3. Dying before I write a book. OK, please don't be a smart ass and point out that I could be doing NaNoWriMo this month instead of writing blog posts that will be read and forgotten by 40 people who might not even read past the first paragraph. The report card of my life does not show a 4.0 student, much to your surprise. Scrawled in red pen are the words "Not working at her full potential." To be fair, I did write a book once and I had a contract for that book, but the publisher screwed me and that was that. I didn't lose any money, but the book was never published. It's not a good reason for why I haven't written another one. Please note though that I've published 700 blog posts here on this old blog and that's probably worth at least three books. Right? 
As soon as I got out my phone
she refused to lie on her
TP bed. Of course. I couldn't sit
on the toilet forever, so this
is the best photo I
could get. Damn cat.

4. Running out of toilet paper. People, this is real. When I was growing up we sometimes ran out of toilet paper and money before the end of the month. And then we ran out of tissues and paper towels and all the used tissues had been dug out of the trash ... Thank you, Jesus, my dad always had beer and cigarettes though. It could have been a disaster. After LtColEx told me he wanted a divorce I started stockpiling toilet paper. I filled the back of his long walk-in closet with jumbo packages of toilet paper. Charmin was stacked to the ceiling. After he moved out, I didn't run out of toilet paper for months. Maybe it was years. I stockpiled a lot of TP. Even now I have a 16-pack in reserve, plus a second one Margaret Catwood claimed as one of her beds. (Those are a little smashed, but they would do in an emergency.) If I look deeper, this one is probably more precisely a fear of being too poor to afford toilet paper. Eat the rich. And Jeffrey Epstein didn't kill himself.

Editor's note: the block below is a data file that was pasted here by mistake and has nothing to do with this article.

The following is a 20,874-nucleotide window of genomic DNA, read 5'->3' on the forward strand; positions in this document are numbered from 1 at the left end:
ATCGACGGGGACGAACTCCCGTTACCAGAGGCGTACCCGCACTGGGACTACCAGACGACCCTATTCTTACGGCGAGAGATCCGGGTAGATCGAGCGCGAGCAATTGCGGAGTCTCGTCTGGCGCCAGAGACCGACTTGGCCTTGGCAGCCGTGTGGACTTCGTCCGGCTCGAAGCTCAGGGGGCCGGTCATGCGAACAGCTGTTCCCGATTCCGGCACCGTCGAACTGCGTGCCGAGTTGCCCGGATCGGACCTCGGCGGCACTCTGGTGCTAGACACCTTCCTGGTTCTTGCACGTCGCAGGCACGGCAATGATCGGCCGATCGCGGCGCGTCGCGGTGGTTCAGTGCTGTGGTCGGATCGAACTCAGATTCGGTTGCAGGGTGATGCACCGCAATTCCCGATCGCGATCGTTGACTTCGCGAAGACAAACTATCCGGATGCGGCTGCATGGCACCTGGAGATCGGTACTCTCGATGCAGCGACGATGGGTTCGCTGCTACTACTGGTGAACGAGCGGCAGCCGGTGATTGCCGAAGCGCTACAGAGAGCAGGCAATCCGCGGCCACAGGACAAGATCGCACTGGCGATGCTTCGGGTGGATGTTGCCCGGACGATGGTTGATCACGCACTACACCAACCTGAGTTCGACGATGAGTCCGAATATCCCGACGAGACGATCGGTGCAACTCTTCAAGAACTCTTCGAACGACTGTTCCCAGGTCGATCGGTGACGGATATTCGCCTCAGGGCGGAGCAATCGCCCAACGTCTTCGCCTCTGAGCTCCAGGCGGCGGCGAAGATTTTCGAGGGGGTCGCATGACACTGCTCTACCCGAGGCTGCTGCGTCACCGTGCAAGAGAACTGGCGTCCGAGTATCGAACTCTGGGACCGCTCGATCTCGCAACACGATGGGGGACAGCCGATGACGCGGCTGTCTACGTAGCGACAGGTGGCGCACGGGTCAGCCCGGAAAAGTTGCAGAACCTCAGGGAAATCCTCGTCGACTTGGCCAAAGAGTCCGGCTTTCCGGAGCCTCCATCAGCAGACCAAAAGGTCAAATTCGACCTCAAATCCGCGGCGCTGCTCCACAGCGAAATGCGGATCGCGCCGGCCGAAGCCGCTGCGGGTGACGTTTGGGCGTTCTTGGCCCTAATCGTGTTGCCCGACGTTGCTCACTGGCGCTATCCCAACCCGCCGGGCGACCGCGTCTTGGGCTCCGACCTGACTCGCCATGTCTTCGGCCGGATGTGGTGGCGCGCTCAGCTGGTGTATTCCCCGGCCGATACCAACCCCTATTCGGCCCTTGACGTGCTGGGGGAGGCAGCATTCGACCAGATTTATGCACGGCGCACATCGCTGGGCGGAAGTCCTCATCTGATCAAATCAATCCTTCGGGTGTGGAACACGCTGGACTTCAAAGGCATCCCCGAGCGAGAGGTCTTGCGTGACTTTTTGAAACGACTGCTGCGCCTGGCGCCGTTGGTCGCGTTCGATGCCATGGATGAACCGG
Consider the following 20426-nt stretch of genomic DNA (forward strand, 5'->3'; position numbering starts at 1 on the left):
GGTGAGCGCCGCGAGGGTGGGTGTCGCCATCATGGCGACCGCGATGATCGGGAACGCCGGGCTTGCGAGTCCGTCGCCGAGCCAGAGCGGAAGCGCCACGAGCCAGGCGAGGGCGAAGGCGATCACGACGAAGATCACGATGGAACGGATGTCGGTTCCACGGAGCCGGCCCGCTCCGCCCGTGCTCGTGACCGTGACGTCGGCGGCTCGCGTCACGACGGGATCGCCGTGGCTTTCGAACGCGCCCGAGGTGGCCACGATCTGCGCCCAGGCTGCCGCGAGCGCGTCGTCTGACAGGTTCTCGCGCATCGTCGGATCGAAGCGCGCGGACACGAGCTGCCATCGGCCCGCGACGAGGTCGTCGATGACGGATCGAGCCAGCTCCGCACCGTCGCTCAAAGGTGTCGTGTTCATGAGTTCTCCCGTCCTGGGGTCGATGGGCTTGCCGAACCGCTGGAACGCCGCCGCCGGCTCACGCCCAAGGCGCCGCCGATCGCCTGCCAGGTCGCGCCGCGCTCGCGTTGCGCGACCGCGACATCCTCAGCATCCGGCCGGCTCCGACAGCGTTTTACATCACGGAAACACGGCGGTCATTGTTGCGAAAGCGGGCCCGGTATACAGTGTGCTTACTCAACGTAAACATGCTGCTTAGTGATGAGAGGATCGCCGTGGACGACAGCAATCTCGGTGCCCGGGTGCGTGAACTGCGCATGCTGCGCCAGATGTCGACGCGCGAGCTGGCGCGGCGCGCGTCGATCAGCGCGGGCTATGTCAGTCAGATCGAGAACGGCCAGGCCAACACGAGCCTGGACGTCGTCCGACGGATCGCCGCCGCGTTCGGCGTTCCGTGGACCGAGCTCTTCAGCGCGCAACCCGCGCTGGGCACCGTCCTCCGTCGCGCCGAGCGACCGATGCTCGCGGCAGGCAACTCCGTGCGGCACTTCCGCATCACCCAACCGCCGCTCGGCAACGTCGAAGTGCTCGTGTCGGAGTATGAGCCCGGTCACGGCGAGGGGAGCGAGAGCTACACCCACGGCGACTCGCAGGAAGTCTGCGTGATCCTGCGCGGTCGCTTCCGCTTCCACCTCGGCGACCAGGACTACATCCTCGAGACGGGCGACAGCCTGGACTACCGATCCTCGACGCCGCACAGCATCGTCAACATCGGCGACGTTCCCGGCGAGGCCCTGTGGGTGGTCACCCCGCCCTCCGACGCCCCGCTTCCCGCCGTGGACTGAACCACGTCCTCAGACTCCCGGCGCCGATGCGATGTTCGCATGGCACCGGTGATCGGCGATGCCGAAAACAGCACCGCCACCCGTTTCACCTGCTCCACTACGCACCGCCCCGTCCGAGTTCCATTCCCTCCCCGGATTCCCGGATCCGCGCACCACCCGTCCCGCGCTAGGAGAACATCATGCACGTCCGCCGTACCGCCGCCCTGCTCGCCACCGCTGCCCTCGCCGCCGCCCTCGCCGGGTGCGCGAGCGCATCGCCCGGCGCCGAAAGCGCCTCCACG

5. Dementia. Every time I forget a word. Or a name. Or where I parked my car. Or what day it is. Every time I call my granddaughter by the dog's name or vice versa. Or I get lost and wind up in the wrong state. Or I use "invite" as a noun. These things have happened, people! (OK, not the last one.) It's a legitimate fear. I was always the smart one, never the pretty one. If my brain goes, I've got nothing. Fortunately I've got a daughter with an ice-cold heart. She knows what to do.

6. Men. Not all men. Just a healthy majority. #metoo

7. Amputation. Imagine a little girl, about 10 years old, Lying on the floor watching an old black-and-white TV by herself. She can hear her mom and grandma talking and laughing as they are making pies in the kitchen. On the TV a man and a woman are standing in a bare dirt corral beside a house on a prairie watching as a man on a horse rides toward them. They are afraid. The horse gallops up to them, the rider jumps off, and as the woman screams and valiantly, yet fruitlessly, pulls at his arm, he wrestles the other man over to a stump and chops off his hands with a hatchet. Whack! Whack! It's over in seconds. The little girl is horrified. Terrified. Sickened. She turns off the TV and goes into the warm kitchen where her mom and grandma are rolling out rounds of pie crust. She sits on a chair and they continue talking as she silently relives the scene she's just watched. And I've had a fear of amputation since.